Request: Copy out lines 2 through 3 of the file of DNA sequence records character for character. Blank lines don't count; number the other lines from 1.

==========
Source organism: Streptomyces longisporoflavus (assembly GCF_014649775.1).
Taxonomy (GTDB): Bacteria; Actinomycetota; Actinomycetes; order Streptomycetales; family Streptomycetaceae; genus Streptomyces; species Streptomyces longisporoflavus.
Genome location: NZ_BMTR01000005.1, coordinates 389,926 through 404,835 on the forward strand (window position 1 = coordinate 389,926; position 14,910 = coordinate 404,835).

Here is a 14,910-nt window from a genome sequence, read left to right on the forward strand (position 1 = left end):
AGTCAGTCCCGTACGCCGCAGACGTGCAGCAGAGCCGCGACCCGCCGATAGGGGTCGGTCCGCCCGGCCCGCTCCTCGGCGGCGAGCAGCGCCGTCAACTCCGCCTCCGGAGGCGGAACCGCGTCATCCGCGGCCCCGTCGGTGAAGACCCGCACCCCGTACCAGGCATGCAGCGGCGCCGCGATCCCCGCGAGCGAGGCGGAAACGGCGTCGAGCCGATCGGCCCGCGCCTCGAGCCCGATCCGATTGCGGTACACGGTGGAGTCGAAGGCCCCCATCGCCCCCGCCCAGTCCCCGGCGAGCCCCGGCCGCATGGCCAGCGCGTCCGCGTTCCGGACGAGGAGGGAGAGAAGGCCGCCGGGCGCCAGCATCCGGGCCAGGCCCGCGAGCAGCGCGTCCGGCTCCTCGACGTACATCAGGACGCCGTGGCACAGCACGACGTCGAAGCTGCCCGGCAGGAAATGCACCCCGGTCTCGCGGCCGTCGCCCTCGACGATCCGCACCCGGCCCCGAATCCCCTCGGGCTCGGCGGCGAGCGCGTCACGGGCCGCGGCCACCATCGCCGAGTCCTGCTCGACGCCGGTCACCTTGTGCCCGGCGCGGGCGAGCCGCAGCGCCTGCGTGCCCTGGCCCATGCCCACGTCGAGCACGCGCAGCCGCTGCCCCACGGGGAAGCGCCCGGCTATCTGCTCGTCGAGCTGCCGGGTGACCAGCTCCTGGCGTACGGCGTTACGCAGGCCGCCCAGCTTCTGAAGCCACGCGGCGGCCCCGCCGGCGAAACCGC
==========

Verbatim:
Taxonomy (GTDB): Bacteria; Actinomycetota; Actinomycetes; order Streptomycetales; family Streptomycetaceae; genus Streptomyces; species Streptomyces longisporoflavus.
Genome location: NZ_BMTR01000005.1, coordinates 389,926 through 404,835 on the forward strand (window position 1 = coordinate 389,926; position 14,910 = coordinate 404,835).